jurisdiction over the merits of appeals based upon
constitutional defects, and we must dismiss that portion
appeal. Floyd, 108 F.3d at 203-04. However, unlike the
dant in Tollett, Reyes-Platero raises a defect under the
vention, not the Constitution. That distinction,
however, is of
no matter. Treaties, together with the Constitution,
supreme Law of the Land." U.S. Const. art. VI. If a
plea cures a constitutional defect, then it certainly
defect caused by failure to comply with a treaty. United
v. Guzman-Landeros, 207 F.3d 1034, 1035 (8th Cir. 2000)
(per curiam) ("Guzman-Landeros first argues that he
advised of his right to contact his consul. We conclude
this error, if any, does not constitute a jurisdictional
and was therefore foreclosed by Guzman-Landeros's guilty
plea." (citation omitted)). We join the Eighth
extending the Tollett rule to treaties and hold that an
tional guilty plea cures any pre-plea treaty defects
just as it
cures any pre-plea constitutional defects. Applying this
Reyes-Platero's case, and assuming without deciding, as
Lombera-Camorlinga, that the Convention creates enforce-
able individual rights, any violation of those rights
by Reyes-Platero's guilty plea.
 Notwithstanding an unconditional guilty plea,
states that a defendant may "attack the voluntary
gent character of the guilty plea by showing that the
he received from counsel was [inadequate]. "
Tollett, 411 U.S.
at 267. In Reyes-Platero's opening brief, he argued that
trial counsel was ineffective by not informing him of
Convention-based arguments. However, only in Reyes-
Platero's reply brief does he direct his ineffective
argument specifically to the voluntary or intelligent
his guilty plea. Because Reyes-Platero failed to
his guilty plea was voluntary or intelligent in his
brief, that argument is waived. United States v. Traynor,
F.2d 1153, 1159 (9th Cir. 1993).
Reyes-Platero has waived his arguments challenging his
conviction. We thus do not have jurisdiction to consider
merits of Reyes-Platero's appeal from his conviction,
miss this portion of his appeal. Floyd, 108 F.3d at
We next address Reyes-Platero's attack on his sentence.
Reyes-Platero argues that his sentence should be vacated
because his trial counsel rendered ineffective
failing to request a downward departure, pursuant to
S 5K2.0, based on cultural assimilation or voluntary
tion. This argument is not waived by Reyes-Platero's
guilty, because the alleged ineffectiveness occurred
plea was entered. See Tollett, 411 U.S. at 267 (holding
voluntary guilty plea waives prior constitutional
thereby implying that one may raise claims of
defect occurring after the entry of a guilty plea).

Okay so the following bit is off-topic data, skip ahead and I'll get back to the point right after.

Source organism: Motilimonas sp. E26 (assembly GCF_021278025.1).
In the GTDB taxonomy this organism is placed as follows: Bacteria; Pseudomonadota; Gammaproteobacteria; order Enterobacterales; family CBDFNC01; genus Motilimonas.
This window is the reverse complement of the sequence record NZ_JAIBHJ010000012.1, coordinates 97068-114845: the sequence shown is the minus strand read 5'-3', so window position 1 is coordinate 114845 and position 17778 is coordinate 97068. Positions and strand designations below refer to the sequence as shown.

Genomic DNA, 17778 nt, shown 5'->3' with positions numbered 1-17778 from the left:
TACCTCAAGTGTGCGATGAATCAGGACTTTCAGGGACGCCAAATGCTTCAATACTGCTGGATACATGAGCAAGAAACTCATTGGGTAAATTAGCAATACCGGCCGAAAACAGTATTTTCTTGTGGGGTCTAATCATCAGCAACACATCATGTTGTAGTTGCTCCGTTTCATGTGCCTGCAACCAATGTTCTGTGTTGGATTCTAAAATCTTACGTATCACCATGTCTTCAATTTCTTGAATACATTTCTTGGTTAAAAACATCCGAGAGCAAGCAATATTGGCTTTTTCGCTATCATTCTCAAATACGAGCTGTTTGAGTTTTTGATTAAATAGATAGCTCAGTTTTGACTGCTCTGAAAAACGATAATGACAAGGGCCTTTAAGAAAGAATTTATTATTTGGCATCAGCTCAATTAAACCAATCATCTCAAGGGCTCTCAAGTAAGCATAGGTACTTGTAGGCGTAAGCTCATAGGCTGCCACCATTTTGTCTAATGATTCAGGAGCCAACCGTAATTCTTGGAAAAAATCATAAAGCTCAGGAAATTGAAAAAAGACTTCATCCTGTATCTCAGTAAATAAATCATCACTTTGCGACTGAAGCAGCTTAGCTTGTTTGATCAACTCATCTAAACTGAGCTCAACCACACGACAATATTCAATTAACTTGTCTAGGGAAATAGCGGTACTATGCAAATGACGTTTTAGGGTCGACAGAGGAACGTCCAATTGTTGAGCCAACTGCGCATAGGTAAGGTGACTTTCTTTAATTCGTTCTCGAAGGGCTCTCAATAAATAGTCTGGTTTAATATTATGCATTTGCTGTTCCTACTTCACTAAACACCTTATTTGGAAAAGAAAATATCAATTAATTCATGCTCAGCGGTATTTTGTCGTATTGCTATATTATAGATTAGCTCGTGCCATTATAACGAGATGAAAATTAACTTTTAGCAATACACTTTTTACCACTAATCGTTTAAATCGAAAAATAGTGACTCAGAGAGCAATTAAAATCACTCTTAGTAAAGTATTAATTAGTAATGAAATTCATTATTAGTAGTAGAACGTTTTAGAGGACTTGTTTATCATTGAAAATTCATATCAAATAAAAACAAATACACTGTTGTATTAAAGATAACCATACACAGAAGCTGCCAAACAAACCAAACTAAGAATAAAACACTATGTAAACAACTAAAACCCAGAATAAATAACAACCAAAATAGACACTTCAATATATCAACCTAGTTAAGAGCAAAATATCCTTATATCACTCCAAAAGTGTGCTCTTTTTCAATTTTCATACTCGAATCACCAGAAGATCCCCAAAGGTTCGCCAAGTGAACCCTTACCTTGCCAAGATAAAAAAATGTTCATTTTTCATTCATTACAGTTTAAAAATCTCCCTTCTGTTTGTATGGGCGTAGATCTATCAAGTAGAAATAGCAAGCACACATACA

Ineffective assistance of counsel arguments are
ily inappropriate for direct review and should be
habeas corpus proceedings pursuant to 28 U.S.C.S 2255.
United States v. Houtchens, 926 F.2d 824, 828 (9th Cir.
1991). "The rationale for this rule is that such a
be advanced without the development of facts outside the
original record," id. (internal quotations
omitted); that is, trial
court proceedings are usually necessary to "develop
as to what counsel did, why it was done, and what, if
prejudice resulted." United States v. Molina , 934
1446 (9th Cir. 1991). There are only two exceptions to
rule: (1) if the factual record is sufficiently
developed, or (2)
when the legal representation is so inadequate that it
ously denies a defendant his Sixth Amendment right to
sel. United States v. Ross, 206 F.3d 896, 900 (9th Cir.
citing United States v. Robinson, 967 F.2d 287, 290 (9th
 Both parties argue that the record is sufficiently
oped to merit immediate consideration of this issue.
it were true that certain aspects of the record are
developed, the record is devoid of facts concerning the
motives of Reyes-Platero's trial counsel in not
downward departures based upon cultural assimilation and
voluntary departure. Thus, we do not know why these
ward departures were not requested. Molina, 934 F.2d at
1446. This factual void makes it impossible for us to
Reyes-Platero's ineffective assistance argument
 Furthermore, the failure to request downward depar-
tures for cultural assimilation or voluntary departure
so obviously inadequate as to deny Reyes-Platero's Sixth
Amendment right to counsel. At sentencing, Reyes-Platero's
counsel successfully argued for a five-point downward
ture from the base offense level the government recom-
mended. With Reyes-Platero's category VI criminal
the five-point departure resulted in a decrease of 31-39
months in the recommended imprisonment range. U.S.S.G.
ch. 5, pt. A. Such successful advocacy is not obviously
Because the facts are insufficiently developed, and
Reyes-Platero's counsel was not obviously inadequate, we
refuse to consider his ineffective assistance argument
direct appeal and affirm his sentence.
DISMISSED IN PART, AFFIRMED IN PART.